4: (Akkadian) god of the moon; counterpart of Sumerian Nanna
5: the 21st letter of the Hebrew alphabet
6: violent and excited activity; "they began to fight like sin"
v 1: commit a sin; violate a law of God or a moral law [syn: transgress,
2: commit a faux pas or a fault or make a serious mistake; "I
blundered during the job interview" [syn: blunder, boob,
[also: sinning, sinned]
is "any want of conformity unto or transgression of the law of
God" (1 John 3:4; Rom. 4:15), in the inward state and habit of
the soul, as well as in the outward conduct of the life, whether
by omission or commission (Rom. 6:12-17; 7:5-24). It is "not a
mere violation of the law of our constitution, nor of the system
of things, but an offence against a personal lawgiver and moral
governor who vindicates his law with penalties. The soul that
sins is always conscious that his sin is (1) intrinsically vile
and polluting, and (2) that it justly deserves punishment, and
calls down the righteous wrath of God. Hence sin carries with it
two inalienable characters, (1) ill-desert, guilt (reatus); and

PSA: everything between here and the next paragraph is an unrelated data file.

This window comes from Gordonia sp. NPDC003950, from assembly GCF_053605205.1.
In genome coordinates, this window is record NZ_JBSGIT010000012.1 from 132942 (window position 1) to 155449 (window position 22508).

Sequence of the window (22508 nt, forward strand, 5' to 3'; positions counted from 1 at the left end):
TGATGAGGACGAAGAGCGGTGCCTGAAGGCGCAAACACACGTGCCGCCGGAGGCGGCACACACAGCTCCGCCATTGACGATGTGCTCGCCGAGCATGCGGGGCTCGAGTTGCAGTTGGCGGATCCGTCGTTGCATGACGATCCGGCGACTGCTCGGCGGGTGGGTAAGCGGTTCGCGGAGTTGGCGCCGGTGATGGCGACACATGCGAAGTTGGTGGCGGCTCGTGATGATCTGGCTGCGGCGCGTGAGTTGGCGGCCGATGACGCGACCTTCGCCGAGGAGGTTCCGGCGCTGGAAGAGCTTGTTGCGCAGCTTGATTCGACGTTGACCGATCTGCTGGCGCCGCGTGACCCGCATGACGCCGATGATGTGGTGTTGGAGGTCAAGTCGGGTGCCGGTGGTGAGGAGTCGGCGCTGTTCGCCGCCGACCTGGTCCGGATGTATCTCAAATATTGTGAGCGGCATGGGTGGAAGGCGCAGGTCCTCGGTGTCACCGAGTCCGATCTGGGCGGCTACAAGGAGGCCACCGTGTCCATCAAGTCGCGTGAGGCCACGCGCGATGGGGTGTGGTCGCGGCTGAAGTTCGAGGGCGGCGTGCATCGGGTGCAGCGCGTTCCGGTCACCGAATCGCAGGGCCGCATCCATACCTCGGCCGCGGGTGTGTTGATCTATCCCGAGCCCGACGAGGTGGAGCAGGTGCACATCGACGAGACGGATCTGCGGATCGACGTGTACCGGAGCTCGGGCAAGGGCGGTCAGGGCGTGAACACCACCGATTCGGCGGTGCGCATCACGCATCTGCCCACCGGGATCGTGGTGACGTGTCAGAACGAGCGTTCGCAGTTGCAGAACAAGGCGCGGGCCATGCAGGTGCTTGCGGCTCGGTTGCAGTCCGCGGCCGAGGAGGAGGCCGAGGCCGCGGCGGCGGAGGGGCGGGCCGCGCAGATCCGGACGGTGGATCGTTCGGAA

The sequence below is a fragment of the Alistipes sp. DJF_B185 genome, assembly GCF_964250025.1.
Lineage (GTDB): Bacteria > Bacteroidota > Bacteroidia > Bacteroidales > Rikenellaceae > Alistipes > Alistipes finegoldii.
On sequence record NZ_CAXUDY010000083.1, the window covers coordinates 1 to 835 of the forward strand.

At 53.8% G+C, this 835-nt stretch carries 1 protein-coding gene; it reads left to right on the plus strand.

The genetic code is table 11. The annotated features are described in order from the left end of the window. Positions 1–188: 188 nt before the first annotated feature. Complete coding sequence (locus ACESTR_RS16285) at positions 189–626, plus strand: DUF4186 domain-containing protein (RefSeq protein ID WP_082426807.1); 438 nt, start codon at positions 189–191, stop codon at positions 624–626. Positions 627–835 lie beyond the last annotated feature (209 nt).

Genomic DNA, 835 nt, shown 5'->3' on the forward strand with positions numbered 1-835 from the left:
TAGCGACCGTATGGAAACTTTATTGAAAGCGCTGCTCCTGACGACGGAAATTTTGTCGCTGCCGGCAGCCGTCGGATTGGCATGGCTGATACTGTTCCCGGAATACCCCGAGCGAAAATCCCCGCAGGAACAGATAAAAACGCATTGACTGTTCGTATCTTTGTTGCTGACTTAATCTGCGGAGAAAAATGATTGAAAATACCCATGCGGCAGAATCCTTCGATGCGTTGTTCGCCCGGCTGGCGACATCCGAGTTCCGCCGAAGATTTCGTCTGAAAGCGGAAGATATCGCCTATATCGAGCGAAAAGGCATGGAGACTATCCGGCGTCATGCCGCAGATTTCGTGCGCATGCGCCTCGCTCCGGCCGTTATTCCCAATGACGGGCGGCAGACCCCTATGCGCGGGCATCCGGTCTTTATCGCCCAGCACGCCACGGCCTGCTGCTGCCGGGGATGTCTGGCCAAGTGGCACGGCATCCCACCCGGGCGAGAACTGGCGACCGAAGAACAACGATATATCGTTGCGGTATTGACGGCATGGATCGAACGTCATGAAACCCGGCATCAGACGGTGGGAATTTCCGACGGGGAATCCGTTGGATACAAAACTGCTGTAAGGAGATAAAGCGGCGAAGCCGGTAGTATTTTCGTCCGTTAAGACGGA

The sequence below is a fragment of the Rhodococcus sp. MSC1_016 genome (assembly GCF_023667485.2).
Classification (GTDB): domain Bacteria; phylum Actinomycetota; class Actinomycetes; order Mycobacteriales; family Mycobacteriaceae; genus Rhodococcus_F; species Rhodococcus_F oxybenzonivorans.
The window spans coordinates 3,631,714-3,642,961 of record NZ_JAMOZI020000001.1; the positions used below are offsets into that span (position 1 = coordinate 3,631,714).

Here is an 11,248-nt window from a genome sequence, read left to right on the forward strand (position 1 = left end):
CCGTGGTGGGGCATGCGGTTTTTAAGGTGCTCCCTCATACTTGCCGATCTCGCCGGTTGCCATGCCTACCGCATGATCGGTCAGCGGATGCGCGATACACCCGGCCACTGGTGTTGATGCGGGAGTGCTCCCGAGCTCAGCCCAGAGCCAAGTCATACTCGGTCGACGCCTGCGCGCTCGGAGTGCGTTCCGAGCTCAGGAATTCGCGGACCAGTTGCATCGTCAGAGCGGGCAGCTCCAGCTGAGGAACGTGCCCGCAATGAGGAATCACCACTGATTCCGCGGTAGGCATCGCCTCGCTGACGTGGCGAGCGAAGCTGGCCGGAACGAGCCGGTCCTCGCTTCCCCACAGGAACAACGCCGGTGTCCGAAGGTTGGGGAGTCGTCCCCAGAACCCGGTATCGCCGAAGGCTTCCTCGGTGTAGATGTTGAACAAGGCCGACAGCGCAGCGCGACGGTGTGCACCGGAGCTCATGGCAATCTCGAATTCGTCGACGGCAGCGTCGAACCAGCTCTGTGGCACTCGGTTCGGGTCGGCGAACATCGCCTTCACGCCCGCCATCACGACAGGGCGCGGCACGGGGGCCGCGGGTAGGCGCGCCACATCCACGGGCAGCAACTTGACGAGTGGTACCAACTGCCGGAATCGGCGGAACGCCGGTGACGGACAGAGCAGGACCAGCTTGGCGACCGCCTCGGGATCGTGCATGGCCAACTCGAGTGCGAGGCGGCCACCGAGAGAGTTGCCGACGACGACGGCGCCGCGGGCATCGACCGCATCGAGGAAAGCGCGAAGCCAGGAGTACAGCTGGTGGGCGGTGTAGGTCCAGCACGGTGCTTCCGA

(2) pollution (macula).", Hodge's Outlines.
The moral character of a man's actions is determined by the
moral state of his heart. The disposition to sin, or the habit
of the soul that leads to the sinful act, is itself also sin
(Rom. 6:12-17; Gal. 5:17; James 1:14, 15).
The origin of sin is a mystery, and must for ever remain such
to us. It is plain that for some reason God has permitted sin to
enter this world, and that is all we know. His permitting it,
however, in no way makes God the author of sin.
Adam's sin (Gen. 3:1-6) consisted in his yielding to the
assaults of temptation and eating the forbidden fruit. It
involved in it, (1) the sin of unbelief, virtually making God a
liar; and (2) the guilt of disobedience to a positive command.
By this sin he became an apostate from God, a rebel in arms
against his Creator. He lost the favour of God and communion
with him; his whole nature became depraved, and he incurred the
penalty involved in the covenant of works.
Original sin. "Our first parents being the root of all
mankind, the guilt of their sin was imputed, and the same death
in sin and corrupted nature were conveyed to all their
posterity, descending from them by ordinary generation." Adam
was constituted by God the federal head and representative of
all his posterity, as he was also their natural head, and
therefore when he fell they fell with him (Rom. 5:12-21; 1 Cor.
15:22-45). His probation was their probation, and his fall their
fall. Because of Adam's first sin all his posterity came into
the world in a state of sin and condemnation, i.e., (1) a state